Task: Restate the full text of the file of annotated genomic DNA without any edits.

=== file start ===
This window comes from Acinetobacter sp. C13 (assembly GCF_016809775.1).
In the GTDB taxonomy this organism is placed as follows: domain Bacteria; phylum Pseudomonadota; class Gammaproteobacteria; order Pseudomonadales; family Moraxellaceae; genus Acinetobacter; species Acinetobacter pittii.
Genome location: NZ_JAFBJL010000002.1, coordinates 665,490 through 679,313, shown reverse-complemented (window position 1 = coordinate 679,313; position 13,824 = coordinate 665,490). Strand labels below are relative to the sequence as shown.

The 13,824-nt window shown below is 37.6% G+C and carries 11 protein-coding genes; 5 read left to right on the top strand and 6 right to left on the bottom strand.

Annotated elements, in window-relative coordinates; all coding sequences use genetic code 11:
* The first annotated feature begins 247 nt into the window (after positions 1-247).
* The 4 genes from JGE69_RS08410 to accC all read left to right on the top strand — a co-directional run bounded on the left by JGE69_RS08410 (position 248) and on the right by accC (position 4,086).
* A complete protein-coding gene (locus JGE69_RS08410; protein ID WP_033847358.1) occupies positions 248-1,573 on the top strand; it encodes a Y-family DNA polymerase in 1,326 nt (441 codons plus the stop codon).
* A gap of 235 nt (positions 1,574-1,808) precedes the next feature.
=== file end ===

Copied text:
This window comes from Acinetobacter sp. C13 (assembly GCF_016809775.1).
In the GTDB taxonomy this organism is placed as follows: domain Bacteria; phylum Pseudomonadota; class Gammaproteobacteria; order Pseudomonadales; family Moraxellaceae; genus Acinetobacter; species Acinetobacter pittii.
Genome location: NZ_JAFBJL010000002.1, coordinates 665,490 through 679,313, shown reverse-complemented (window position 1 = coordinate 679,313; position 13,824 = coordinate 665,490). Strand labels below are relative to the sequence as shown.

The 13,824-nt window shown below is 37.6% G+C and carries 11 protein-coding genes; 5 read left to right on the top strand and 6 right to left on the bottom strand.

Annotated elements, in window-relative coordinates; all coding sequences use genetic code 11:
* The first annotated feature begins 247 nt into the window (after positions 1-247).
* The 4 genes from JGE69_RS08410 to accC all read left to right on the top strand — a co-directional run bounded on the left by JGE69_RS08410 (position 248) and on the right by accC (position 4,086).
* A complete protein-coding gene (locus JGE69_RS08410; protein ID WP_033847358.1) occupies positions 248-1,573 on the top strand; it encodes a Y-family DNA polymerase in 1,326 nt (441 codons plus the stop codon).
* A gap of 235 nt (positions 1,574-1,808) precedes the next feature.